"In The Ritual Process, Victor Turner examines rituals of the Ndembu in Zambia and develops his now-famous concept of “Communitas.” He characterizes it as an absolute inter-human relation beyond any form of structure.
The Ritual Process has acquired the status of a small classic since these lectures were first published in 1969. Turner demonstrates how the analysis of ritual behavior and symbolism may be used as a key to understanding social structure and processes. He extends Van Gennep’s notion of the “liminal phase” of rites of passage to a more general level, and applies it to gain understanding of a wide range of social phenomena. Once thought to be the “vestigial” organs of social conservatism, rituals are now seen as arenas in which social change may emerge and be absorbed into social practice.
As Roger Abrahams writes in his foreword to the revised edition: “Turner argued from specific field data. His special eloquence resided in his ability to lay open a sub-Saharan African system of belief and practice in terms that took the reader beyond the exotic features of the group among whom he carried out his fieldwork, translating his experience into the terms of contemporary Western perceptions. Reflecting Turner’s range of intellectual interests, the book emerged as exceptional and eccentric in many ways: yet it achieved its place within the intellectual world because it so successfully synthesized continental theory with the practices of ethnographic reports.”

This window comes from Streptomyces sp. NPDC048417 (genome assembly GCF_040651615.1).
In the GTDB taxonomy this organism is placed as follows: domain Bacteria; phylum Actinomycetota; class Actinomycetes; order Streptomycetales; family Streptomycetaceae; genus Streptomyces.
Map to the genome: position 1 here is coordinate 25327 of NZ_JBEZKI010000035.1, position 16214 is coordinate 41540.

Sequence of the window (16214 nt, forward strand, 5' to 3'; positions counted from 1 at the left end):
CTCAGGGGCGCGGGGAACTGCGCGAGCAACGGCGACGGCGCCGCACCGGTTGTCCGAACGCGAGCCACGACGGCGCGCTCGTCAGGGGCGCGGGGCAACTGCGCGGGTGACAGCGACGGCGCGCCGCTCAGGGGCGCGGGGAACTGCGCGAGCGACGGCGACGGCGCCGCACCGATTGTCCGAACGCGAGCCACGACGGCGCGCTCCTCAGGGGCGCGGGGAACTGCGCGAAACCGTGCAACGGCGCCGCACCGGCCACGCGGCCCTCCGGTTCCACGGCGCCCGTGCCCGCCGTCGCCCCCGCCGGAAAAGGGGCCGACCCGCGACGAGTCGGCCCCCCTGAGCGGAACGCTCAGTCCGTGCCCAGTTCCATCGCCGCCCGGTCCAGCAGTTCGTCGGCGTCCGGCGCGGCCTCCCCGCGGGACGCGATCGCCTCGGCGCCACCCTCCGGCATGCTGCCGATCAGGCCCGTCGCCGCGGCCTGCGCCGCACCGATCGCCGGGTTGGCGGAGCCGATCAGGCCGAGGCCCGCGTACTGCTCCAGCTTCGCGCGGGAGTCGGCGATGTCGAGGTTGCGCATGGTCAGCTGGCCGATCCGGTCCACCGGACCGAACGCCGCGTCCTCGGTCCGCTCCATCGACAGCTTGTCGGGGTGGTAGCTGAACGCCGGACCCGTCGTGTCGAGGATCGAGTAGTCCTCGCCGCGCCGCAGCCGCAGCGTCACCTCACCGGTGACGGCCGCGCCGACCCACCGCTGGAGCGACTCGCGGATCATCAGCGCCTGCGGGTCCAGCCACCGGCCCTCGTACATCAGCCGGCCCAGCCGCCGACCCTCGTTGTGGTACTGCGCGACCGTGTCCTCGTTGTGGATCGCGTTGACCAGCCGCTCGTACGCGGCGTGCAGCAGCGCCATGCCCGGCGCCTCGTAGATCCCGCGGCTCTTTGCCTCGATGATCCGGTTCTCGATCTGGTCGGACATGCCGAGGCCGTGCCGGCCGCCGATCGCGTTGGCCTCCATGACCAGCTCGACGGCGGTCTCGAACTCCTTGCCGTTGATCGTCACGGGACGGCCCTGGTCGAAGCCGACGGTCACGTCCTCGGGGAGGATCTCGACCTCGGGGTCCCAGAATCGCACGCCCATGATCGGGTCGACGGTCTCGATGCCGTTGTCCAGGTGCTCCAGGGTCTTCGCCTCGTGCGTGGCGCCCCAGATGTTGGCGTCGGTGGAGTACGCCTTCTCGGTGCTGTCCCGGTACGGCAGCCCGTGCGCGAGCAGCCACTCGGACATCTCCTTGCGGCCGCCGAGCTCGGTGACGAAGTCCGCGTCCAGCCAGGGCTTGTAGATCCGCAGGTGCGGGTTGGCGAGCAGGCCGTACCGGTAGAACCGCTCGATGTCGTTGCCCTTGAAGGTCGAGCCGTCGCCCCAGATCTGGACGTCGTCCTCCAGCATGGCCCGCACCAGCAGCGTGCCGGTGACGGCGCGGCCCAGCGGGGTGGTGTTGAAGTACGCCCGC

First published by Aldine Publishing, New York, 1969 Publisher Cornell University Press, Ithaca, NY, 1991 (Seventh printing) ISBN 0801491630 213 pages
Review (Theodore Schwartz, American Anthropologist, 1972) Review (Anthony Graham-White, Educational Theatre Journal, 1975) Review (Volker Barth, FQS, 2002, in German)
My friend Dan survives on nothing but pizza. There’s that phrase, “variety is the spice of life,” but for Dan, a 38-year-old woodworker based in Maryland, oregano is the only spice involved, because it’s the only thing that he will put on top of his pizza. The next time someone tells you to eat your vegetables, you can tell them to fuck off and enlighten them with the story of this guy.
Everyone who knows Dan wonders how he’s still alive. Beyond the fact that his diet is completely horrifying, he also has diabetes and frequently gets low blood sugar. When his blood sugar dips into the danger zone, it results in events like him blacking out on his kitchen floor in his underwear with frozen food scattered around him. There was that one time he bought a new car and then blacked out on the drive home. He swerved off the road and totaled the vehicle, but other than that isolated incident, his pizza diet seems to be working out for him. I recently spoke to Dan to hear more about how he came to subsist on gluten, tomato sauce, and cheese alone.
VICE: It’s been said that you’re the king of pizza. How did you get that reputation? Dan Janssen: I’ve been eating pizza exclusively every day of my life for the past 25 years, and I’m not just talking about a slice of pizza every day. I usually eat an entire 14” pizza, and I only eat cheese pizza. I never get sick of it. If I go to one pizza shop or another brand, it’s like eating a completely different meal.